Epic “Christmas Fail”

When you wait until Christmas Eve for assembly, duct tape is required

One of my Ghosts of Christmas Past was a bicycle we bought for our first child. She was about 5, and the bike had to be assembled. Sure, I’m not a very handy guy, but how hard could it be? Attach handle bars and training wheels and…voila!  So I set aside Christmas Eve night for assembly as soon as Emily went to bed.

Oh, the horror.

There is that point in assembling any item, whether it’s the cheap particle-board entertainment center you bought from Wal-Mart or a bicycle. that a feeling of impending doom sets in. After you are way into the job, you realize that somewhere in the process your plan went terribly wrong.

It’s more than half-way assembled, but you can tell either a major part is missing or you didn’t correctly follow the instructions. And due to the time you’ve already spent and the time you have left, you have reached a parental “point of no return”.

The feeling you experience at this point on Christmas Eve is similar to Dr. Kübler-Ross’ “Five stages of grief”: denial, anger, bargaining, depression, acceptance…

Denial – “Those jerks! There must be a missing part…although I can’t think of what one part would magically fix this mess.”

Anger – “How can they expect parents to construct this Rube Goldgergian nightmare?”

Bargaining – “Dear Lord, would you please heal this Bicycle? I promise never to wait until Christmas Eve again…”

Depression – “I am officially the worst father in the world. The debacle in front of me is the proof”

Acceptance is the final stage in the death process, and mine came wrapped in duct tape.

OK, you can stop judging me now. The kid was only 5, and she could never have driven the bike if her handle bars curved downward. They had to be upright for her to hold onto them. And either there was some bolt thingy I had missed, or I was going to have to improvise. And by the time 2am rolls around, you really don’t care that you’re a lousy parent. You just want something under the tree.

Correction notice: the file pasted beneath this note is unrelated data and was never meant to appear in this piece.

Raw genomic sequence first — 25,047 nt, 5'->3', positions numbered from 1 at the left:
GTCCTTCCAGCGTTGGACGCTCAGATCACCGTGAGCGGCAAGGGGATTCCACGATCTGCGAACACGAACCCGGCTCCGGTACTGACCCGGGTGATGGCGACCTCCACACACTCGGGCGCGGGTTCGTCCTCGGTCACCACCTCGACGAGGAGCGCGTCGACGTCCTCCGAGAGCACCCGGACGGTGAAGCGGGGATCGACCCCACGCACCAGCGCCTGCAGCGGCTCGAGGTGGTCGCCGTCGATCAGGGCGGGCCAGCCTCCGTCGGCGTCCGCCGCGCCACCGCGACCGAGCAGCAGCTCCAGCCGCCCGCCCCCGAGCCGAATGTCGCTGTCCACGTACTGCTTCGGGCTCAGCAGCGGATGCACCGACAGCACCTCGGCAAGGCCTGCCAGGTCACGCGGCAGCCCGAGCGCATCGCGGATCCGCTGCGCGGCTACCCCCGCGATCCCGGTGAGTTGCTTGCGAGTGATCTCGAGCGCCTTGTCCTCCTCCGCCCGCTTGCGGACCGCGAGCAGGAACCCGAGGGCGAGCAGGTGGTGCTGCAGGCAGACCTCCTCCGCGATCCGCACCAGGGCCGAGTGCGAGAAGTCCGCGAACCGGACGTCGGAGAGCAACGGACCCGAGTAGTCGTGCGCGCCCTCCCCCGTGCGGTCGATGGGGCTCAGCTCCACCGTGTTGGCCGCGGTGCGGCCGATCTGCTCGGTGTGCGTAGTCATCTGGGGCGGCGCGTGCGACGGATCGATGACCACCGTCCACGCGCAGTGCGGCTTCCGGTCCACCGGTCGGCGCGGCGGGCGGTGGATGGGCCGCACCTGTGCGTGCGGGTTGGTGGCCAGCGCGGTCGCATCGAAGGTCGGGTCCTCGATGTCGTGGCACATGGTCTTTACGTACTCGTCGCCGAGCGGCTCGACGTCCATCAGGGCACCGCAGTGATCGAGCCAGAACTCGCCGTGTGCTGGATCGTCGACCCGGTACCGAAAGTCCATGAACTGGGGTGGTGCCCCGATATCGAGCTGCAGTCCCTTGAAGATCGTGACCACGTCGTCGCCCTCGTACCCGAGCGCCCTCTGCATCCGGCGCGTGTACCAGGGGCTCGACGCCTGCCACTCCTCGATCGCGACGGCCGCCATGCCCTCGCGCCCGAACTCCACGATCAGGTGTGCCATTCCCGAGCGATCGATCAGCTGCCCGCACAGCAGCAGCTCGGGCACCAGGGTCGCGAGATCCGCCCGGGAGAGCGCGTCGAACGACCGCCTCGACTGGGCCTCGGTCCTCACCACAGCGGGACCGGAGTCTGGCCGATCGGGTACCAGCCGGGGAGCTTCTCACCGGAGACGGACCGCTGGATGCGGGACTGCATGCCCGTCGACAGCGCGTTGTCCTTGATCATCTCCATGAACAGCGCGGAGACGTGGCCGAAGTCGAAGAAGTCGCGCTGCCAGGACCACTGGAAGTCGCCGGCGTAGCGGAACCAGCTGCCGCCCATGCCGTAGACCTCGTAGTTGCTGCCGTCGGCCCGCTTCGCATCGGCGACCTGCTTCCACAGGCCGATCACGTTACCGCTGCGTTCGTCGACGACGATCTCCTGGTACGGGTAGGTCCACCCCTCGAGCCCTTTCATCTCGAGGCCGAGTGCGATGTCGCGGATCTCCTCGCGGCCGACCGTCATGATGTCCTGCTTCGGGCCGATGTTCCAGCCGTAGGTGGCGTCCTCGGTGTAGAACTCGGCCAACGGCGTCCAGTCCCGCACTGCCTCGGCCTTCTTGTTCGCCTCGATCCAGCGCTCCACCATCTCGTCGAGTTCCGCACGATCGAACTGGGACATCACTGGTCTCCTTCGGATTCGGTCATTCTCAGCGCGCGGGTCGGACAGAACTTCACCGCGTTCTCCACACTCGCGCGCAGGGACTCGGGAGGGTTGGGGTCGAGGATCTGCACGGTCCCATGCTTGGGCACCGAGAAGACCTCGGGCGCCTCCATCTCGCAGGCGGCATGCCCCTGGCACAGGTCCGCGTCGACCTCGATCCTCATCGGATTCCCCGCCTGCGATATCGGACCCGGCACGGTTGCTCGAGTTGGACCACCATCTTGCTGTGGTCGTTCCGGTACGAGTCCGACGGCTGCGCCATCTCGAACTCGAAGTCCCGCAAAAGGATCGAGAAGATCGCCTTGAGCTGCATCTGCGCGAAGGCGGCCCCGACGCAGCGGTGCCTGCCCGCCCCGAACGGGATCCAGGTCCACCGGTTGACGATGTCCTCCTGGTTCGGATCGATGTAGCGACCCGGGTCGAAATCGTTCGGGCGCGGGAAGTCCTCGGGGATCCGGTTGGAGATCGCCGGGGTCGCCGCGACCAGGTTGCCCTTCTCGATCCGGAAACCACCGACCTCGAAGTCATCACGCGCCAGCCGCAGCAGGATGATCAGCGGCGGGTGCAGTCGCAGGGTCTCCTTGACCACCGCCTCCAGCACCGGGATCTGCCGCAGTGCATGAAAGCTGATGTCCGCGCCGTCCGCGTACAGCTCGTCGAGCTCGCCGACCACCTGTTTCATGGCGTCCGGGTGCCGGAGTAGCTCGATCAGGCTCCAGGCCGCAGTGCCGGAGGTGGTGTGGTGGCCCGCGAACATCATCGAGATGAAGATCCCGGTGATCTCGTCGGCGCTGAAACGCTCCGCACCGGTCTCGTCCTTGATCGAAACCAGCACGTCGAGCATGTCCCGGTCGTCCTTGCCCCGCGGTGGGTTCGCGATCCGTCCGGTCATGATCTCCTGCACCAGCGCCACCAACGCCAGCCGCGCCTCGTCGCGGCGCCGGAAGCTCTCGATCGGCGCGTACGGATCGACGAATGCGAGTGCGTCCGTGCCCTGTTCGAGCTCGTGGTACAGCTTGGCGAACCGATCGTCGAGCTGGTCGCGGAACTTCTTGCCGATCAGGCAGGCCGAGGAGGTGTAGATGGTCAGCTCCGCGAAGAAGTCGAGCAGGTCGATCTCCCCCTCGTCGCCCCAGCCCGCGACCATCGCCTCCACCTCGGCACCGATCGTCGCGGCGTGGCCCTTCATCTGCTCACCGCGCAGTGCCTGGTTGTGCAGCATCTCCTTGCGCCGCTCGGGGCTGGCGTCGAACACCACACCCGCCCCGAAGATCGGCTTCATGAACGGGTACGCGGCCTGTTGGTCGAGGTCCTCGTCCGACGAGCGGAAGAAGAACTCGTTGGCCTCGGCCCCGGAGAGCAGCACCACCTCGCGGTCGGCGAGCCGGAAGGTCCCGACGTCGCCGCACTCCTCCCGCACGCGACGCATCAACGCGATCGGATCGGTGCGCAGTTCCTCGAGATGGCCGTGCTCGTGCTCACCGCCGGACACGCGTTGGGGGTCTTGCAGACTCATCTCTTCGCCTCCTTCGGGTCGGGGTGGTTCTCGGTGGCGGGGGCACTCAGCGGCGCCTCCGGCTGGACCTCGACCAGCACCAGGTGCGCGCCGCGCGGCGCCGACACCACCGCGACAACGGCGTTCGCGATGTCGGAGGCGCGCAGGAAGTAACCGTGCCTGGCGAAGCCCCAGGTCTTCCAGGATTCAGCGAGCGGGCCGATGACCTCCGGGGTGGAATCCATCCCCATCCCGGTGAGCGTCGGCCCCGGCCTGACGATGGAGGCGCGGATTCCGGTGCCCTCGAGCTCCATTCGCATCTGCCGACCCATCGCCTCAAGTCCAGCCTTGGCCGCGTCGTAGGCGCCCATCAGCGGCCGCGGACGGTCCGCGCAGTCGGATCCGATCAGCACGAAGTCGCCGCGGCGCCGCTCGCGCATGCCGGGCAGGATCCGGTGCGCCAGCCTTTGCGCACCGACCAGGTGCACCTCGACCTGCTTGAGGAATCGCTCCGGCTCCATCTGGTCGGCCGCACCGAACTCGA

So out came the duct tape. All my style-conscious friends will be happy to know I was careful to wrap it decoratively at the central hub of the handle bars. Didn’t want it to look cheap, you know. It was a pink bike, so I reasoned that grey tape was kind of in the same color family…

Oh, shut up already. I can hear your smart aleck remarks even through the interwebs.

You could say Christmas is really all about failure. It’s God’s response to my epic moral failures. Theologians call it “the Fall of Man”, and the story of Adam and Eve in Genesis 3 illustrates our rebellion against God’s rightful rule in our lives.

The failure patterns are easy to spot from childhood. We grow up learning healthy boundaries, rules and respect. We decide to push those boundaries to get our own way, often to the detriment of others. We destroy our relationships and ourselves in the process, while stiff-arming God and His right to guide our lives.

If I ever doubted the truth of this selfish cycle, parenting has effectively shoved it down my throat.

You watch your children as they flirt with wrong choices. You warn, you explain, you threaten…and they do it anyway. Then you watch as the consequences pour into their lives, and you grieve.

Why couldn’t you lend your wisdom and experience into them? And if only the love you have for them could empower them to resist the things seeking to destroy them.

This is where God found Himself after the Fall. I don’t mean to suggest He was caught off-guard by it – He knew it had to happen. He had to allow us to make our own choices even if that meant we’d choose wrong. He knew you and I would fail the test, so He had to have a follow-up plan to fix us after we failed.

So like any good parent, God made a way to rescue His children…

The Limitless One made Himself limited – the Uncontainable One contained Himself in a helpless human form. He slipped into the backdoor of a dirty little planet and covering himself with the dust of flesh.

He lived a life in front of our eyes, so we could see what God was like in a form we could comprehend.  With His death on the cross He paid for our wrongs, and with His resurrection He destroyed the power death had over us because of our sin.

And when we simply accept this beautiful forgiveness He offers, He does the very thing I longed to do for my kids – He enters into our lives (by His Holy Spirit) to give us wisdom beyond our years and His own loving power working through us. The law we couldn’t live out in the Garden He is now enabling us to live through His love.

It reminds me of my favorite photo of my youngest daughter. In it, we are celebrating a Christmas around her fifth year. Music was Scanplaying and my baby wanted to dance. However, she had no idea how.

So I did what any good father would do – I picked her up in my arms, and I danced for the both of us. I’ve got this beautifully goofy picture of us, careening around the living room together. She didn’t need to know how to dance – I did all the heavy lifting for her.

Christmas is when God came down to earth to teach us to dance His most perfect choreography. So when you fall and when you fail, know your Father is ready to pick you up in His arms and whirl you across the dance floor.

All you have to do is reach for Him – He’ll do all the heavy lifting.

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